My point is that nobody’s talking about the merits of his plan or the lack thereof. Nobody’s reporting what it would do to the 17 million Americans who would lose insurance coverage the day he signs legislation to repeal Obamacare. Nobody seems to notice that his idea would eliminate required coverage for treatments that now have a solid footing under Obamacare, treatment for new mothers or mental health coverage, for instance. And that’s because nobody’s taking the man, Jeb Bush, seriously at this point.

It’s the same with the Common Core. Nobody’s talking about the actual Common Core, because the only subject in our national dialog that tops the education field’s obsession over the PARCC tests is the Republican Party’s fascination with trash-talking President Obama, who, incidentally, isn’t running for a third term, unbeknownst to several Republican presidential contenders whose last name isn’t Bush.

Teachers need to keep the learning standards separate in their minds from the tests in order to give the proper attention to both the standards, which should be looked at and talked about by teachers, and to the tests, which should be handled by any government that wants accountability data or by the testing industry.

That is, there are many problems with Obamacare that need to be solved, just as there are many problems with the tests that need to be solved. I’ve documented a few of them in the last week or so, but as more research can be done and is made available, we’ll keep you posted.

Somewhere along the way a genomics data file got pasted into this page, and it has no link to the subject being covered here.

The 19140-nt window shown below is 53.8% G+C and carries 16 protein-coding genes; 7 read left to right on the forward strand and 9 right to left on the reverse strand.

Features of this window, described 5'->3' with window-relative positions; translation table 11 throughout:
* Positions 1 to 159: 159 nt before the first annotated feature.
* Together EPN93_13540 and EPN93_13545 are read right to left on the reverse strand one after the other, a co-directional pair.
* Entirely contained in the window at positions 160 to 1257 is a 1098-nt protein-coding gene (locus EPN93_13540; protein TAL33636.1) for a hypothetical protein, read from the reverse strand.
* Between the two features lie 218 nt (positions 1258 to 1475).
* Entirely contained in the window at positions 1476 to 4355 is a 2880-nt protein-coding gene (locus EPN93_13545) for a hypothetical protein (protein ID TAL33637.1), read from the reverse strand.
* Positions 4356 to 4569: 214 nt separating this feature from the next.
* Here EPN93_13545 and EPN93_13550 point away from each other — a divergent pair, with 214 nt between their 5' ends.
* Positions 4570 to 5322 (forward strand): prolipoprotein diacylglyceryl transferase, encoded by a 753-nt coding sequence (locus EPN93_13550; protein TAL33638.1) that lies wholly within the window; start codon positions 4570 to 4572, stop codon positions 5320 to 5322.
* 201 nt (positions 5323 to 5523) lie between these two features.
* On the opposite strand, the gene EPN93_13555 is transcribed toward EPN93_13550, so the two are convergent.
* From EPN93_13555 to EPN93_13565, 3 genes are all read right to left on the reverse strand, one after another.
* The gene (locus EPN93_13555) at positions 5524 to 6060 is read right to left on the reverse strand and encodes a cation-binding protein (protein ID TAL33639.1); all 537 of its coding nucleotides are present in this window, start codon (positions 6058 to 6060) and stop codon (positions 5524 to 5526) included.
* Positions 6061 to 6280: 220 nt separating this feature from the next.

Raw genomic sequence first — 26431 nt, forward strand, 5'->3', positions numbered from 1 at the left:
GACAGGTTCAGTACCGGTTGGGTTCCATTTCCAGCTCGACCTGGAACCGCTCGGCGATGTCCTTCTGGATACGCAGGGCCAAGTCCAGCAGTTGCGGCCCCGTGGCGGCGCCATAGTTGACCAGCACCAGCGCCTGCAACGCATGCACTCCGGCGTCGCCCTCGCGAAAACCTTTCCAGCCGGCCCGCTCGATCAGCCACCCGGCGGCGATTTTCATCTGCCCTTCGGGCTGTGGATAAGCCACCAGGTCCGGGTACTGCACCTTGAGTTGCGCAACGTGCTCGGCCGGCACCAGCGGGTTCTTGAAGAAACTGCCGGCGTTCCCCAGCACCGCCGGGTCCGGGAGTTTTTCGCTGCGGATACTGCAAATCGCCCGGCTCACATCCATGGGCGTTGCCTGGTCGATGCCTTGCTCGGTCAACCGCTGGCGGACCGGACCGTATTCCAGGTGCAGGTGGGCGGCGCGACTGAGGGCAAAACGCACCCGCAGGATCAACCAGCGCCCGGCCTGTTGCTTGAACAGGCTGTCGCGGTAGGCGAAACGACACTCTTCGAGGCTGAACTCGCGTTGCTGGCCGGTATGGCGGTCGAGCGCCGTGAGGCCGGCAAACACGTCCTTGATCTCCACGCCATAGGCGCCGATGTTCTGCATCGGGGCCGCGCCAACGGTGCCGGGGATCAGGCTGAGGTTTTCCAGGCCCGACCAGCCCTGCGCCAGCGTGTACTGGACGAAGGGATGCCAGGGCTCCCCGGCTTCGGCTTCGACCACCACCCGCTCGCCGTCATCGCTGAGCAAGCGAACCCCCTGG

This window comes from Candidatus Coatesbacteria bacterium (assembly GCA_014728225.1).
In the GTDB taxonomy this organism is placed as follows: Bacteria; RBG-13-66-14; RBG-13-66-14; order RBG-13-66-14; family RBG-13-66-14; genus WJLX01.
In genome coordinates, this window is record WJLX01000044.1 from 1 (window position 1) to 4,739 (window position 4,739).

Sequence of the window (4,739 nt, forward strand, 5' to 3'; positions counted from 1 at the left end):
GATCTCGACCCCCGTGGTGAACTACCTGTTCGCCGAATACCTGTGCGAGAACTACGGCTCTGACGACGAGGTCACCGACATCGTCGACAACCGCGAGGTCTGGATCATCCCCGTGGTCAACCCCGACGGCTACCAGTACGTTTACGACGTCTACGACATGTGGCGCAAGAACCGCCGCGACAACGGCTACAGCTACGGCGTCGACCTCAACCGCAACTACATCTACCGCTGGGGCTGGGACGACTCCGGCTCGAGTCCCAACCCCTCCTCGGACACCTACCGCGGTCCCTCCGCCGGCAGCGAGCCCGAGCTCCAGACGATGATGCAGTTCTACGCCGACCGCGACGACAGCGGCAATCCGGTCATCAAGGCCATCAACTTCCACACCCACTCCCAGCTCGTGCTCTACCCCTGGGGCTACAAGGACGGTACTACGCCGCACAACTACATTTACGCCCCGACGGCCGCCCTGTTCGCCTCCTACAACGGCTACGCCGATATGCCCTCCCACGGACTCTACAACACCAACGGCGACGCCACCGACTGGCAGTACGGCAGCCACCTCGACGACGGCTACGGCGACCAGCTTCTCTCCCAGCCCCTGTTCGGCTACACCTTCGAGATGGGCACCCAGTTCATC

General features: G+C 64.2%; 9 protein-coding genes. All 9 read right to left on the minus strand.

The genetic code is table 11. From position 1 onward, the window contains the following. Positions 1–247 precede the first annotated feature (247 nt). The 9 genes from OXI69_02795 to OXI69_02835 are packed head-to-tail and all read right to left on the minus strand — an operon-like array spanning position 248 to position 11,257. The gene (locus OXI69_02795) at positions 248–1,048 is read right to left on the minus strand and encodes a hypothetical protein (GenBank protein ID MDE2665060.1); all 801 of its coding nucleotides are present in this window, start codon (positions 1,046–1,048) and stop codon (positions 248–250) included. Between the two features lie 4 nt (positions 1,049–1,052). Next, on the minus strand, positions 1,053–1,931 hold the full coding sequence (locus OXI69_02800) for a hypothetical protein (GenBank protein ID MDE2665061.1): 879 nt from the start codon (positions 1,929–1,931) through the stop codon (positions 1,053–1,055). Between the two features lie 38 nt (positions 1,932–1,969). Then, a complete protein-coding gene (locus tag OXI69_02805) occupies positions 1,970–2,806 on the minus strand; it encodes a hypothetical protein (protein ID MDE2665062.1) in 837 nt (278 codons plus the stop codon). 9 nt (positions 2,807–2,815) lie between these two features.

Federal law requires that students be tested in math and English, and with the PARCC tests, we aren’t reliably and validly measuring how well students understand the Common Core standards in math or English. This is especially true on the PARCC tests in math, where student responses in algebra 1, algebra 2, and geometry, don’t look anything like the math they learn in school or the math that we’re required to test them on under federal law.

But just as Republicans’ obsession with a president who has one foot out the door shouldn’t get in the way of a healthcare debate, teachers shouldn’t let the public’s obsession with the tests or their multitude of deficiencies take their focus away from the learning standards. If we draw teachers into the discussion about these tests, which could very well be, like President Obama, heading for the exit, we take those teachers away from working on the standards.

In Maryland and Illinois—where primaries are so late that Jeb Bush is likely to be a footnote by the time we vote—the math and English standards are the ones in the Common Core. The standards are flawed, but we won’t be able to give any revisions proper consideration until we can stop obsessing over the tests, which are required by the federal government. Whatever president we elect, he or she will have to enforce that law properly.

Paul Katula is the executive editor of the Voxitatis Research Foundation, which publishes this blog. For more information, see the About page.